Surprised to hear today that I was lined up to do battle on the Chilcot betrayal with ‘Peter Jay.’ Even more surprised he used the words ‘shits’ three times at noon on the eminently respectable BBC Wales.
I’ve not heard his name for years. But I remember him as a broadcast journalist son-in-law of Jim Callaghan. There were whispers of nepotism when he was appointed, without diplomatic qualifications, ambassador to the USA. His spell there was distinguished by personal indiscretions – including allegedly fathering a child with his children’s’ nanny. His colourful career afterwards included a spell as Chief of Staff to Robert Maxwell. In company Maxwell always called him ‘Mr Ambassador’.
From today’s performance on BBC Wales, it’s clear he has now become very righteous and correct. He said that only ‘shits’ would want to publish the whole truth on the Bush-Blair correspondence that led to the Iraq War and the deaths of 179 UK soldiers. Is this how diplomats communicate? The loved ones of the fallen had no right to hear the whole truth, Jay explained. Protocol between the UK and USA was a higher priority. His is the authentic voice of yesterday’s contemptible establishment arrogance telling the lower orders ‘ Yours not to reason why. Yours, but to do and die.’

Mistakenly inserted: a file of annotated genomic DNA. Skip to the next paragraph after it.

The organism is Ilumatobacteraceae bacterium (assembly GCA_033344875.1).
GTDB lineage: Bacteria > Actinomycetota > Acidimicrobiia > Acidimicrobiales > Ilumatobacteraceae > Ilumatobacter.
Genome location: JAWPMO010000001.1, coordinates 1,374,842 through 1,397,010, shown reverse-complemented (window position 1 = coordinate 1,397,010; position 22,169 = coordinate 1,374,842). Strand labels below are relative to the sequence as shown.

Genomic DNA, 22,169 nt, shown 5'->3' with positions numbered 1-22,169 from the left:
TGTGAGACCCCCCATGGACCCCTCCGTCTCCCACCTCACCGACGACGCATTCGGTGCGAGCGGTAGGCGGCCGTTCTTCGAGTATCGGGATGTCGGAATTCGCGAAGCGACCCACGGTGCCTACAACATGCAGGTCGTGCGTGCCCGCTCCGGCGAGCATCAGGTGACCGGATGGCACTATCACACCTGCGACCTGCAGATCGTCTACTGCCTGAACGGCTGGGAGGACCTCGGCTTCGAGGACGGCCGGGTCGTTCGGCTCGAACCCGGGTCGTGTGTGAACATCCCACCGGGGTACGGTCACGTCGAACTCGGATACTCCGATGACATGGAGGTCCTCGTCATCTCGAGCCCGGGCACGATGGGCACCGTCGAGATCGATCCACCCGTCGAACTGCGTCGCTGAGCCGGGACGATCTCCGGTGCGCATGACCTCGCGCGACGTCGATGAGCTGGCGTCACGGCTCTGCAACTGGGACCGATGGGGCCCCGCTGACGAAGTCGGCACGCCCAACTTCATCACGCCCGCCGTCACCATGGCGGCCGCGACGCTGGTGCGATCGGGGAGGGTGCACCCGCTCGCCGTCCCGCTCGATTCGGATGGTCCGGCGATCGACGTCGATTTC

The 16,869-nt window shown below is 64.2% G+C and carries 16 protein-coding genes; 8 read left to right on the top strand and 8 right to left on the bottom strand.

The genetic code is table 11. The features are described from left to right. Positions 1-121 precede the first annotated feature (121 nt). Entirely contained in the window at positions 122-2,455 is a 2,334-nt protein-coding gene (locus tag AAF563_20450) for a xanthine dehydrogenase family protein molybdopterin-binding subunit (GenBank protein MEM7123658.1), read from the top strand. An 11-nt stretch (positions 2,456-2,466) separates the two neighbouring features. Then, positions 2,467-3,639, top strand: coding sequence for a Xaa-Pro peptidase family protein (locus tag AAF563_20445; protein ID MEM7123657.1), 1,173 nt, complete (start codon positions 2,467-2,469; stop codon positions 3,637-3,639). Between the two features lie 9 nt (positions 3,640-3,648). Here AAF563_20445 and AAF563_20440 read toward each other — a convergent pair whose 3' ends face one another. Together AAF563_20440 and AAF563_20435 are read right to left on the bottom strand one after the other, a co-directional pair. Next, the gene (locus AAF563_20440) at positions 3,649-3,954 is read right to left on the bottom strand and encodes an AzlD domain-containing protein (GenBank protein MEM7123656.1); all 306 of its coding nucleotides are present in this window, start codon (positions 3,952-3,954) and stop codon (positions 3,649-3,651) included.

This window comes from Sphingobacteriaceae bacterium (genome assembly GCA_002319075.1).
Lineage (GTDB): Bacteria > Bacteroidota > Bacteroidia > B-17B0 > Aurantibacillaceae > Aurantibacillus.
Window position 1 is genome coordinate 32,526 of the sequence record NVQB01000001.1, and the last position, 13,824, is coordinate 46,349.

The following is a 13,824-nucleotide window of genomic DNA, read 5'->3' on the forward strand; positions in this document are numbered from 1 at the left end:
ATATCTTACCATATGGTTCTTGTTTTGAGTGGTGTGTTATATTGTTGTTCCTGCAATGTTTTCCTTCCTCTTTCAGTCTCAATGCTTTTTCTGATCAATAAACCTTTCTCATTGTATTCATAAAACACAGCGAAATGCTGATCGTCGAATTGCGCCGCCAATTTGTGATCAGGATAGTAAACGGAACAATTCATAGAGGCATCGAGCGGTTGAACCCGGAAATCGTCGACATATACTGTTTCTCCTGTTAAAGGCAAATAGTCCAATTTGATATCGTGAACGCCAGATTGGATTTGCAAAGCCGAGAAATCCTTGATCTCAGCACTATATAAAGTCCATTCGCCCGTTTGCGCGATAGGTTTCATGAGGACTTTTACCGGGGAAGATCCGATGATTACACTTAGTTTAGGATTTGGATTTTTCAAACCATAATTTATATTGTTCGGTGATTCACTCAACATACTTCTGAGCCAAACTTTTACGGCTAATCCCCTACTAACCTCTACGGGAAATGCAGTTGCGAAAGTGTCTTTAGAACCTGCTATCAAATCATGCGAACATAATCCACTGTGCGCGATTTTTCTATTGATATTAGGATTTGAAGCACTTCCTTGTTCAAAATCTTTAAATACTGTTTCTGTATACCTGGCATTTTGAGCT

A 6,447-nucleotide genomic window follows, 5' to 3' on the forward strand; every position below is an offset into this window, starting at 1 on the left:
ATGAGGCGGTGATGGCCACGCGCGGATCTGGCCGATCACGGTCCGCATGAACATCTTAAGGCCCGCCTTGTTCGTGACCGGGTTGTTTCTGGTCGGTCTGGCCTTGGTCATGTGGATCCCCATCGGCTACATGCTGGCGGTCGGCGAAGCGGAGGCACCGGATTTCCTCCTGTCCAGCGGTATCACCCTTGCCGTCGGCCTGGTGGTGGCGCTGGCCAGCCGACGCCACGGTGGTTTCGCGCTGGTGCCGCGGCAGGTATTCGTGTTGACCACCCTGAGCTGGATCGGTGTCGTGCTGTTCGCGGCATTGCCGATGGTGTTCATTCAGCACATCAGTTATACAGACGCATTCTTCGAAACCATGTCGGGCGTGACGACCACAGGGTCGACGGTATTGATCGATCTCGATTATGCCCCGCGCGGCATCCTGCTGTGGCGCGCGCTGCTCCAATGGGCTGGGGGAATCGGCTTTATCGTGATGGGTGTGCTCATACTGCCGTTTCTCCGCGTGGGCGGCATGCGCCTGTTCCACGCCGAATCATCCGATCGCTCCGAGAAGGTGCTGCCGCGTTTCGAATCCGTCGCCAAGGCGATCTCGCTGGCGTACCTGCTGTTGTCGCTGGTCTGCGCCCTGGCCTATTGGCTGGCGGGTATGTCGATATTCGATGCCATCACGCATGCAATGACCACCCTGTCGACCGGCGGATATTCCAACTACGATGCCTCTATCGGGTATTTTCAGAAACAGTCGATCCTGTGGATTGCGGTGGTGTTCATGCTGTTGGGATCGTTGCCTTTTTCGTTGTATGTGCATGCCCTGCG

Many of those who lost family members are tormented with the possibility that they died in vain, for a mistake or a lie. All value the heroism of their fallen relatives but they seek closure and the truth on the decision to send them into mortal danger. They want to believe that the soldier’s lives were lost in pursuit of a noble cause. But the doubts remain.
Another pressing reason for transparency is that MPs now take the ultimate decisions on war. It’s not the Prime Minister. The Commons’ rejection of David Cameron’s call to arms in Syria on August 29th last year proved that. To reach proper judgement we need to be informed on past blunders.
The Commons Public Administration Committee (PASC) in 2008 called for the Chilcot Inquiry. When it was announced that it was to be held in secret, we objected. Recently we decided to probe the four-year delay in publishing the conclusions. When parliament resumes I am sure PASC will take a strong line in demanding full disclosure. Otherwise, as John Major said, ‘suspicions will fester’.